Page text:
Teach for Palestine is an after school program run by volunteers that provides free English classes to all of Nablus’s children using the same approach to language learning as Pioneers.
Here’s what the students have to say about the programme:
“Everybody wins. International volunteers get the chance to learn about Palestine and the life here first hand and the children get great, passionate teachers. In a place where cultural exchange is practically zero, the children don’t just learn English, they get to know other cultures, often for the first time.
They are exposed to different ideas and perspectives. Our classes are full and these children come voluntarily every single day. They coming because they feel they’re learning something that will benefit them and they love it.”
TFP is now on its second year and Khalaf hopes to expand it to other cities in the West Bank.
“I want our children to be able to communicate with the world. To communicate their feelings, their problems, their point of view of what’s going on here and be part of a solution for our country. Our dream is to give our children a solid education that will open doors for them while still instilling in them a sense of social awareness and a love for their country.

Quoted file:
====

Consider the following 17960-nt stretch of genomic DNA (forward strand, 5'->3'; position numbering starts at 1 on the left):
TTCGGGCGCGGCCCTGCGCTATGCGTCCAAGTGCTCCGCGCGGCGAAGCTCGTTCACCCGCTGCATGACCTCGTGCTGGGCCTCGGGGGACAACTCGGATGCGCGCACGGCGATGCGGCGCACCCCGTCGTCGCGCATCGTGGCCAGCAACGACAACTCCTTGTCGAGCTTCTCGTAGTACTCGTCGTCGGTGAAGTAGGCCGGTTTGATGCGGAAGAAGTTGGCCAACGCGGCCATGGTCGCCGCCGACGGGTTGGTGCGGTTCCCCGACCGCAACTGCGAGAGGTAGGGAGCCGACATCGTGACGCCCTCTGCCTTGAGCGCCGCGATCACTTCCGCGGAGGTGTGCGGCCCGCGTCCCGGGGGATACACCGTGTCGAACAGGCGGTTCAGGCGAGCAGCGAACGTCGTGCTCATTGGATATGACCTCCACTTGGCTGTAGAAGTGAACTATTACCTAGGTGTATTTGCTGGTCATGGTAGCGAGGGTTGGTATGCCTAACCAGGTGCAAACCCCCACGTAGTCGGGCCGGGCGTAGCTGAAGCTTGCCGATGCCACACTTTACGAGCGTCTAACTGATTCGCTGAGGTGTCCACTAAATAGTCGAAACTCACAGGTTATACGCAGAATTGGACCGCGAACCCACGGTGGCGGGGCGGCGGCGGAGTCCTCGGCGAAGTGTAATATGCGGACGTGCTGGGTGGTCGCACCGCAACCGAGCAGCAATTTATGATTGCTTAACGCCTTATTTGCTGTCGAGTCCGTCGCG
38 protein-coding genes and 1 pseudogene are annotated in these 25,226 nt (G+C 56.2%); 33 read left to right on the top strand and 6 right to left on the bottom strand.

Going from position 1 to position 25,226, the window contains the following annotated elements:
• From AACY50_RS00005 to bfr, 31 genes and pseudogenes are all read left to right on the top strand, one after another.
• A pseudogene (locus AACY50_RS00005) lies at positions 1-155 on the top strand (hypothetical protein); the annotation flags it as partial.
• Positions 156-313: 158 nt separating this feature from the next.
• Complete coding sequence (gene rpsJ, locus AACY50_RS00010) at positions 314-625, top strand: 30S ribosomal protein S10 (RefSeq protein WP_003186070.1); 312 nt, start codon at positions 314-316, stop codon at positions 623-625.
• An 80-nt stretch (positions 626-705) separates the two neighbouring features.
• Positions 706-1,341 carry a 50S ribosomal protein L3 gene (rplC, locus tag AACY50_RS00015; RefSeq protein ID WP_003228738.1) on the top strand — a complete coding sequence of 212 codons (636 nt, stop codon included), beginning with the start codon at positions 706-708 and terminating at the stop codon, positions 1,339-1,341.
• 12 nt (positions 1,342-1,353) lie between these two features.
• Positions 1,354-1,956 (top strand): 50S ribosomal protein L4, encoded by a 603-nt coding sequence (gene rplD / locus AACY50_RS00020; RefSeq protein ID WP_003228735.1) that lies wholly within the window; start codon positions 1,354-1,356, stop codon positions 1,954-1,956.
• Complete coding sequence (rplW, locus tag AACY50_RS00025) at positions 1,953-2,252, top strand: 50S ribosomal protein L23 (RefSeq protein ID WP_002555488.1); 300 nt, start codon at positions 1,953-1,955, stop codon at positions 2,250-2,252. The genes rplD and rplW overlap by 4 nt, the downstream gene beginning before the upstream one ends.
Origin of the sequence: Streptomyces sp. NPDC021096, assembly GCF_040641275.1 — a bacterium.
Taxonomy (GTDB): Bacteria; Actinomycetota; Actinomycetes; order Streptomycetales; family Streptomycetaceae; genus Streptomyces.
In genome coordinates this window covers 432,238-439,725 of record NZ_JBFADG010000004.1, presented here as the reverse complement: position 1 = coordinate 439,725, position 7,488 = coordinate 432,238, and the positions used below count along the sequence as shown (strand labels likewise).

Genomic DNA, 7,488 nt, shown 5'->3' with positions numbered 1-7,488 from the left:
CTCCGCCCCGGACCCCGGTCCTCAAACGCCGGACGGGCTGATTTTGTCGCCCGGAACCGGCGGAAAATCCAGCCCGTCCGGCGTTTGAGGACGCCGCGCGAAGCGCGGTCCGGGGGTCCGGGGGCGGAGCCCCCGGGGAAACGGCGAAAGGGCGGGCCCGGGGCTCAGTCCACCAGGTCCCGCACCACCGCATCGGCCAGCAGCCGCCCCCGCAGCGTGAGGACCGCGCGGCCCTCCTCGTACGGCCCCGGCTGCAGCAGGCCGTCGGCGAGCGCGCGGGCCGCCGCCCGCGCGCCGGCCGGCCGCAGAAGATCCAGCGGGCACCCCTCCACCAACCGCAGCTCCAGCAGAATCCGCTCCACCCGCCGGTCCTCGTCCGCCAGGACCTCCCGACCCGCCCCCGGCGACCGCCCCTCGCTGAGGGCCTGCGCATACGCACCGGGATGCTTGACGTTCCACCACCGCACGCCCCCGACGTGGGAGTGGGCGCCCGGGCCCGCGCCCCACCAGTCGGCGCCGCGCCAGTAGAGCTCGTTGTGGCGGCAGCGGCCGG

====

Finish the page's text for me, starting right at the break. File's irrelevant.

I believe that the youth is the starting point to any kind of change in our society, economic or social. If we are able to teach them how to think; teach them values, the ability to adhere to law and, especially, discipline - that’s a first step in overcoming a lot of the problems that we see in our streets.”
Through dynamic education programs such as Teach for Palestine, amazing women like Khalaf help to make our world a more hopeful place for today’s youth.
Twenty-nine-year-old communications professional and blogger Sara Refai has a Masters Degree in Social Psychology, and has worked with political analysis companies, conflict resolution organisations, and PR agencies over the last six years. As part of the Lebanese diaspora, she has lived in both the Middle East and the West, where she's studied and learned about different cultures and how they evolve. In 2010, she went to Palestine to teach English.
Teach For Palestine
Pioneers Baccalaureate School